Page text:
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Law offices of Dwight W. Clark L.L.C.
Law offices of Dwight W. Clark L.L.C.

Local 410-505-8680 | Toll Free 888-523-6081

Effective And Affordable Legal Services

Child Custody in Columbia, MD

| Aug 10, 2020 | Child Custody |

When a couple makes the difficult decision to file for a divorce, there is a litany of things that have to be agreed upon. If there are children involved in the divorce, nothing matters more than ensuring the safety and happiness of those children who are experiencing a complete change to their way of life. There are steps that can be taken to alter a child custody agreement in Columbia, Maryland if certain criteria are met.

While there are circumstances that warrant a change in a custody agreement, there are some common issues that may arise that are not grounds for making a change in either parent’s visitation rights. The safety and well being of the children involved in the divorce is paramount, but other common factors shouldn’t be considered when making changes to visitation agreements.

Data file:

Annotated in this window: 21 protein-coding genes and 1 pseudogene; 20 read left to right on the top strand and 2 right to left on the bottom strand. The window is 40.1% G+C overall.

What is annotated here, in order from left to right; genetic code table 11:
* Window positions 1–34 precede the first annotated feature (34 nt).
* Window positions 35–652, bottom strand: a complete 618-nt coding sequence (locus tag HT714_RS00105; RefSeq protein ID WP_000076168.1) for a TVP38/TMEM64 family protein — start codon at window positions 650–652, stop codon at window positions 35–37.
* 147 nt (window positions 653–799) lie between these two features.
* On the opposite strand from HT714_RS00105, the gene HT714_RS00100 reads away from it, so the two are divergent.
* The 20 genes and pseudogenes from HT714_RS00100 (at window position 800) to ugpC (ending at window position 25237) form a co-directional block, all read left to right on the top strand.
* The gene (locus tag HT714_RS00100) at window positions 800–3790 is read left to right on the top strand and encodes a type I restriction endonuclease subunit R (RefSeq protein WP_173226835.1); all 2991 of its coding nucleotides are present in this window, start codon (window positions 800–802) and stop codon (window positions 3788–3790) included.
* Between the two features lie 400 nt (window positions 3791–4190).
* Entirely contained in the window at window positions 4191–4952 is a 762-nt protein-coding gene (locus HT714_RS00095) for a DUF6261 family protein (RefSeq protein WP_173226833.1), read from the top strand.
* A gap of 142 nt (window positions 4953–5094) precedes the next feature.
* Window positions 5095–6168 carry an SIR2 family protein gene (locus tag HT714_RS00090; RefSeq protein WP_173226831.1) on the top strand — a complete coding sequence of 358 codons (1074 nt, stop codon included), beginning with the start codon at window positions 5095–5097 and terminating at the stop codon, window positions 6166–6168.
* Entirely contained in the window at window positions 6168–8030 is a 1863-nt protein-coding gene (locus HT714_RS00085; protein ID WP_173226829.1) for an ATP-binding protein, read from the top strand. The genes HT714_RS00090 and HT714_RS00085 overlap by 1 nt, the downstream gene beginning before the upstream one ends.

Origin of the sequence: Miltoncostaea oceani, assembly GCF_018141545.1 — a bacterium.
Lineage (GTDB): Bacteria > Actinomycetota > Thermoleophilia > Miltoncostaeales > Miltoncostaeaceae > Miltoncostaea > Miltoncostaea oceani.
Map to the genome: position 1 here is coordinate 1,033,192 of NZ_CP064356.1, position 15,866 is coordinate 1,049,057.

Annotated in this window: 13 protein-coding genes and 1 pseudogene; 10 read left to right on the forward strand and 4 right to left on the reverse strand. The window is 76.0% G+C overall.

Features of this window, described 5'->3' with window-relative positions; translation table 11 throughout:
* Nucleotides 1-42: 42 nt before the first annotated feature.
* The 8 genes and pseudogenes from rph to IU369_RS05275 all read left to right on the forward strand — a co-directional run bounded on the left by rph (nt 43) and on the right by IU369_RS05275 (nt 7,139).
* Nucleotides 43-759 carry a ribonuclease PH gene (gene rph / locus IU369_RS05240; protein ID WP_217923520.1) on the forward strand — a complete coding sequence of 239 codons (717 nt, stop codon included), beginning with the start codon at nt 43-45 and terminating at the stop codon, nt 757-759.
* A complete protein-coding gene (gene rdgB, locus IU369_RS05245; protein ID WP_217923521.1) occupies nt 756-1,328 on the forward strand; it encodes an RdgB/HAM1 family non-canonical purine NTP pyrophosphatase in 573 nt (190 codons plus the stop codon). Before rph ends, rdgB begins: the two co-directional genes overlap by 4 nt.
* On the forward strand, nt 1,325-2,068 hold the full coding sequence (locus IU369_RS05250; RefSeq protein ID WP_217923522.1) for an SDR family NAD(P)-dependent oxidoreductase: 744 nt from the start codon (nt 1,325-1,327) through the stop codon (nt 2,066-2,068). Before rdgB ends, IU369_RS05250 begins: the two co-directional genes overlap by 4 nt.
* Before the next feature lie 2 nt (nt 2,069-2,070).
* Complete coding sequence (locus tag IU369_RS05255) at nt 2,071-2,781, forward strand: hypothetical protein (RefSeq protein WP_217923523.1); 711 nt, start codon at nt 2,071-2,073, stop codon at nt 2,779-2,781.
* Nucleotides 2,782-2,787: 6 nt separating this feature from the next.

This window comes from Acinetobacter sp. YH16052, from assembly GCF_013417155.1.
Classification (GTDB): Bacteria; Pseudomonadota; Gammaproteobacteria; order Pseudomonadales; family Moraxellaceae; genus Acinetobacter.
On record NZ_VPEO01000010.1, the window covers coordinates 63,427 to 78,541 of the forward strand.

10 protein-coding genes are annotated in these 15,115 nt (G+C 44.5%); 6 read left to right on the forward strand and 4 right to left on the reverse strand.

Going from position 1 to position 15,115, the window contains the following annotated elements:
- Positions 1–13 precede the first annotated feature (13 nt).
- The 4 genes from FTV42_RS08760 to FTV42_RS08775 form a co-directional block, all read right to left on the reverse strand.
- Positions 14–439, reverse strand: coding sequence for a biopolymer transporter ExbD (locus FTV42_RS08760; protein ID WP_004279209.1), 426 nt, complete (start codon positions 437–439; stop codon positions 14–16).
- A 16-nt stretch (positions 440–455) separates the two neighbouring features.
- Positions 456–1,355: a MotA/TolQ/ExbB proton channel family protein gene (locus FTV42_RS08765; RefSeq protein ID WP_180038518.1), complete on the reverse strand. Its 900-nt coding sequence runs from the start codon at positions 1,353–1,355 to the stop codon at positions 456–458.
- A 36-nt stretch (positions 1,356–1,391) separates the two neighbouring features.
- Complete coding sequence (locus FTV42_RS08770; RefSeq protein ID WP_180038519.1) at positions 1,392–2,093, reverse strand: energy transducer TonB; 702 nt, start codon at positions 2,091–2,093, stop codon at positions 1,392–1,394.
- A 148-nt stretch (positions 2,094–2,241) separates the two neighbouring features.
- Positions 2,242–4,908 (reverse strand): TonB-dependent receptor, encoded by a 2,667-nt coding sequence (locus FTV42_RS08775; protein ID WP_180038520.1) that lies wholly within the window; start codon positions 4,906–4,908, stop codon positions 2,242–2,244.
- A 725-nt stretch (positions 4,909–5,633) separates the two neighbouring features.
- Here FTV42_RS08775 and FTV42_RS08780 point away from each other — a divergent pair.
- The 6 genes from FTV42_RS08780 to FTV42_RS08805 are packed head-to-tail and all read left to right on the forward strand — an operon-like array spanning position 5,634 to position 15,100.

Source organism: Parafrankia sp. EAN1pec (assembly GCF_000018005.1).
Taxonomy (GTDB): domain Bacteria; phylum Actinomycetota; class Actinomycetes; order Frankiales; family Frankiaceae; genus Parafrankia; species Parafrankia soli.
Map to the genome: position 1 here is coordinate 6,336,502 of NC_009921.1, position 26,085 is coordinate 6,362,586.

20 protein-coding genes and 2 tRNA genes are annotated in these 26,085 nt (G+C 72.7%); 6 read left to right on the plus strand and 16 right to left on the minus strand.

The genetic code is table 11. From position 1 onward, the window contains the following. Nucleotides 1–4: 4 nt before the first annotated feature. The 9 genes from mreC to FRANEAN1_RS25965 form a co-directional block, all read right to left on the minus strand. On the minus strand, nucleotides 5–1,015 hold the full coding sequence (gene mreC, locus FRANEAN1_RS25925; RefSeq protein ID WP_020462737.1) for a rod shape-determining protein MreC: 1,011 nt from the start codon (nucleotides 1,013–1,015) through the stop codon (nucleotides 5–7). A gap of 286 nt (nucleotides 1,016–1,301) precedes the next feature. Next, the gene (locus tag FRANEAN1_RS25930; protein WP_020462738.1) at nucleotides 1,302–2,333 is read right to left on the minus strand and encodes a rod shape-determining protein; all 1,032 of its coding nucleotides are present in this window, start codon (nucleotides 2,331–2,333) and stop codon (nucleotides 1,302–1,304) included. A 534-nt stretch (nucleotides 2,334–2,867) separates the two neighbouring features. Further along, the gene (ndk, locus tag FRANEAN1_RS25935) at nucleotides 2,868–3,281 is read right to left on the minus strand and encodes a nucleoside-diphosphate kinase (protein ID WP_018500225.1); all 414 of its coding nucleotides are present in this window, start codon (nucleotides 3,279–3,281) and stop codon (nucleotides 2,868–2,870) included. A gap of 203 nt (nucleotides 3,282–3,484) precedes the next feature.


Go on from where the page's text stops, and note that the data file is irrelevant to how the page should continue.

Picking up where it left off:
It’s common for parents to want to make a change to the custody agreement based on complaints about their ex. Obviously the partners have some deep-seated disagreements which is why they made the decision to divorce. However, those areas of disagreement are not grounds to make a change to the visitation agreement that is in place.

It’s also common for parents to try to make a change to a visitation agreement based on the child’s reaction to visitation. While parents should listen to their children and observe the way they behave during a visitation exchange, a child saying they “don’t want to go” isn’t actually a reason to change the terms of the agreement. This new way of life is a major change for the children, and some resistance is to be expected, but they don’t get to make the ultimate decision.

A client who is trying to navigate through a child custody agreement is encouraged to speak to a lawyer that is familiar with the child custody laws in their state. This attorney can work with their client to ensure that they are still present in their child’s life while still ensuring that the child is having his or her needs met.